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This is Canada’s Immigration System

More and more migrants seem to obtain their Canadian Permanent Residency. In fact the percentage of temporary foreign workers obtaining permanent residency has increased to 21 per cent from 9 per cent since the 90’s. This is based on information published in a new study by Statistics Canada that examined their immigration system, suggesting it has become increasingly geared toward temporary migrants.

This Is Canada’S Immigration System

Only nine per cent of temporary foreign workers who came in the mid-1990s successfully obtained permanent resident status, while some 21 per cent of them did by the end of 2014, according to the new Statistics Canada report.


It was the first study ever that examined Canada’s national policies around attracting and retaining temporary foreign workers as immigrants.

Canada’s immigration system focusses on the employability of newcomers while growing their nation at the same time.

The report, published earlier this week, indicates that the number of temporary residents entitled to work in Canada, including migrant workers and those under the international mobility program such as intra-company transfers, has tripled since early 2010s to more than 500,000, surpassing the 260,000 permanent residents settling here per year.

Your chances at success are better with Canadian qualifications and experience. Ottawa has rolled out a number of immigration programs such as the Canadian Experience Class and the Provincial Nominee Program (PNP) that favour immigration candidates with Canadian education credentials and work experience, turning foreign workers into a pool of prospective immigrants.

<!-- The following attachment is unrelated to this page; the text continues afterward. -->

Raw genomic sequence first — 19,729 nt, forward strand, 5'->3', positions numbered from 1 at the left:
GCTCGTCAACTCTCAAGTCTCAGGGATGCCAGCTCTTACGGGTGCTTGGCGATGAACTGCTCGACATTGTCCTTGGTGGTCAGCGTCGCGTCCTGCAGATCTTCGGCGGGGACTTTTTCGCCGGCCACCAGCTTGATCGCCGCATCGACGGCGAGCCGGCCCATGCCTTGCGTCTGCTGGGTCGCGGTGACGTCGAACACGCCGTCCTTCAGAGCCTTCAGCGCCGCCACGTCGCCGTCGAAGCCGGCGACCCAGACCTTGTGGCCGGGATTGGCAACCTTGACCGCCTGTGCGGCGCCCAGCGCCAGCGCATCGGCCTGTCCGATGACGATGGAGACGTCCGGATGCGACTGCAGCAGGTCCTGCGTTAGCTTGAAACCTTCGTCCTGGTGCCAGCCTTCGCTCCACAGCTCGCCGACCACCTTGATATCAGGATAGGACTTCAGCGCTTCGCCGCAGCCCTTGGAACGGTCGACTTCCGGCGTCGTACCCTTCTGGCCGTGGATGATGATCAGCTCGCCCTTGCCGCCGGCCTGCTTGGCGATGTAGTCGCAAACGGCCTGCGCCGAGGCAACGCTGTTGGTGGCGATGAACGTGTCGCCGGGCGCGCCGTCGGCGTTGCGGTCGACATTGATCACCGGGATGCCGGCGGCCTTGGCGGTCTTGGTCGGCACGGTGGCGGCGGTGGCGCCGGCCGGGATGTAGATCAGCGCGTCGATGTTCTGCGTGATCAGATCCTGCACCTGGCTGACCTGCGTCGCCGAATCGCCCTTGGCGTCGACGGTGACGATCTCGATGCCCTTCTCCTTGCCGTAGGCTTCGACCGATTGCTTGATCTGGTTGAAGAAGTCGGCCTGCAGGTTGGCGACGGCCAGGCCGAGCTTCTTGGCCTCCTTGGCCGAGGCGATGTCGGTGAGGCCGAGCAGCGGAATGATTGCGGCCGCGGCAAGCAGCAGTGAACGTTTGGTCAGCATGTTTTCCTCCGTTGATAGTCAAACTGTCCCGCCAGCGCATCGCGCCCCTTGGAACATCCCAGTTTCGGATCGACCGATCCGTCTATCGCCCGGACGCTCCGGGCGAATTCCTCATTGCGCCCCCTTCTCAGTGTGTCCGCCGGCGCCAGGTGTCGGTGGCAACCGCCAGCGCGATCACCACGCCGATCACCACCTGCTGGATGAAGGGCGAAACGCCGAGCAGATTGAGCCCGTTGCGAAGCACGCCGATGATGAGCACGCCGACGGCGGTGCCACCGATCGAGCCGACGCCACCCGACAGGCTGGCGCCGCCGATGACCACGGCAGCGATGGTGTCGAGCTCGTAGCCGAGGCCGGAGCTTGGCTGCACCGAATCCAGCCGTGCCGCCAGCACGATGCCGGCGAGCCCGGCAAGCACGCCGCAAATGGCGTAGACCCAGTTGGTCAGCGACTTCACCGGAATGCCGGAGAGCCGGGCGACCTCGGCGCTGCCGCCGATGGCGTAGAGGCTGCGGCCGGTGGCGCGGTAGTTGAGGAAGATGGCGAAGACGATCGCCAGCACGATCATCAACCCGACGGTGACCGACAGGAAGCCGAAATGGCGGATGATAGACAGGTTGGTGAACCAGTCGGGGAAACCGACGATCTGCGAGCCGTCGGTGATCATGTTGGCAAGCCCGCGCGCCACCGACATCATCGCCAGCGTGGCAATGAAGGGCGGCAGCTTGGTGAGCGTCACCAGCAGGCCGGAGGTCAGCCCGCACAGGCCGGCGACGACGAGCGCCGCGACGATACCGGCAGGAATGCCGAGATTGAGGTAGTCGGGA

“It was a smart move by Canada. It has definitely helped eliminate immigrants’ integration costs for taxpayers because they are already here studying or working,” said immigration policy analyst and lawyer Richard Kurland.

“I expect the new Express Entry system that favours applicants with Canadian credentials and work experience will further amplify the outcomes of this study.”

The report found that temporary foreign workers from less developed countries were also more inclined to seek permanent residence in Canada, given expected increases in their standard of living.

Skilled migrants are more successful at obtaining permanent residency. About 38 per cent of higher-skilled workers got their status through the Provincial Nominee Program and half through the Federal Skilled Workers Program.

Canada’s immigration plan for 2017 will focus on family reunification and skilled migrants. The plan’s highlights include:


• Reaching a new target for newcomers through Federal Skilled Worker Class, Federal Skilled Trades Class, and Canadian Experience Class increases by 23 percent.
• The government plans to allow 51,000 new immigrants to enter the country through the Provincial Nominee Programs.
• Quebec aims to welcome more than 29,000 through economic programs, including the Quebec Skilled Worker Program.
• Economic immigration to make up a larger share of overall immigration than in 2016.
• More spouses, partners, children, parents and grandparents to arrive through Family Class sponsorship programs.


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